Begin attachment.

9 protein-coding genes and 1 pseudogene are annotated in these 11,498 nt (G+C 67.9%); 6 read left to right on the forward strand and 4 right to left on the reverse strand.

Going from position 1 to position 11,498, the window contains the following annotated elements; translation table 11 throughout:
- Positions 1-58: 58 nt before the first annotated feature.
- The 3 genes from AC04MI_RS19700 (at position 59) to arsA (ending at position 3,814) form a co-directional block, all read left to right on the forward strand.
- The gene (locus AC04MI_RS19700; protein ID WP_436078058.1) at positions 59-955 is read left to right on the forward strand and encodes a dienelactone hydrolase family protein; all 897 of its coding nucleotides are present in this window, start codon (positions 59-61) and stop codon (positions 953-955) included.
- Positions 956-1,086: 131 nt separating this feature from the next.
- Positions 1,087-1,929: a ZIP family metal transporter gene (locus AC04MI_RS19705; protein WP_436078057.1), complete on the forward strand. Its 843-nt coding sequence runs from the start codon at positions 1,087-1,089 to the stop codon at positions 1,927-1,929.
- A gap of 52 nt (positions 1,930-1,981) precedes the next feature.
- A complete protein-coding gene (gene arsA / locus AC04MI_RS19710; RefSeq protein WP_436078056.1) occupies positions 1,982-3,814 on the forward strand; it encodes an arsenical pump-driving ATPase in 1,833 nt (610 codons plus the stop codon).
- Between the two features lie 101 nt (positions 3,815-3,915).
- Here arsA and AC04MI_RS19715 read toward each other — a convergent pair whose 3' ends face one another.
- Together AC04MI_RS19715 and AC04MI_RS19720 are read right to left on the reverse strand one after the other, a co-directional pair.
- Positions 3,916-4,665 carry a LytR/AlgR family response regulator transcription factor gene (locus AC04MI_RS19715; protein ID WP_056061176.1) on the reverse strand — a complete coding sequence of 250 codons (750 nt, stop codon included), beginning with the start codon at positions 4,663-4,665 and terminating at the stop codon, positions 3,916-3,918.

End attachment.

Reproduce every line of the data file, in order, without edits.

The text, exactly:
9 protein-coding genes and 1 pseudogene are annotated in these 11,498 nt (G+C 67.9%); 6 read left to right on the forward strand and 4 right to left on the reverse strand.

Going from position 1 to position 11,498, the window contains the following annotated elements; translation table 11 throughout:
- Positions 1-58: 58 nt before the first annotated feature.
- The 3 genes from AC04MI_RS19700 (at position 59) to arsA (ending at position 3,814) form a co-directional block, all read left to right on the forward strand.
- The gene (locus AC04MI_RS19700; protein ID WP_436078058.1) at positions 59-955 is read left to right on the forward strand and encodes a dienelactone hydrolase family protein; all 897 of its coding nucleotides are present in this window, start codon (positions 59-61) and stop codon (positions 953-955) included.
- Positions 956-1,086: 131 nt separating this feature from the next.
- Positions 1,087-1,929: a ZIP family metal transporter gene (locus AC04MI_RS19705; protein WP_436078057.1), complete on the forward strand. Its 843-nt coding sequence runs from the start codon at positions 1,087-1,089 to the stop codon at positions 1,927-1,929.
- A gap of 52 nt (positions 1,930-1,981) precedes the next feature.
- A complete protein-coding gene (gene arsA / locus AC04MI_RS19710; RefSeq protein WP_436078056.1) occupies positions 1,982-3,814 on the forward strand; it encodes an arsenical pump-driving ATPase in 1,833 nt (610 codons plus the stop codon).
- Between the two features lie 101 nt (positions 3,815-3,915).
- Here arsA and AC04MI_RS19715 read toward each other — a convergent pair whose 3' ends face one another.
- Together AC04MI_RS19715 and AC04MI_RS19720 are read right to left on the reverse strand one after the other, a co-directional pair.
- Positions 3,916-4,665 carry a LytR/AlgR family response regulator transcription factor gene (locus AC04MI_RS19715; protein ID WP_056061176.1) on the reverse strand — a complete coding sequence of 250 codons (750 nt, stop codon included), beginning with the start codon at positions 4,663-4,665 and terminating at the stop codon, positions 3,916-3,918.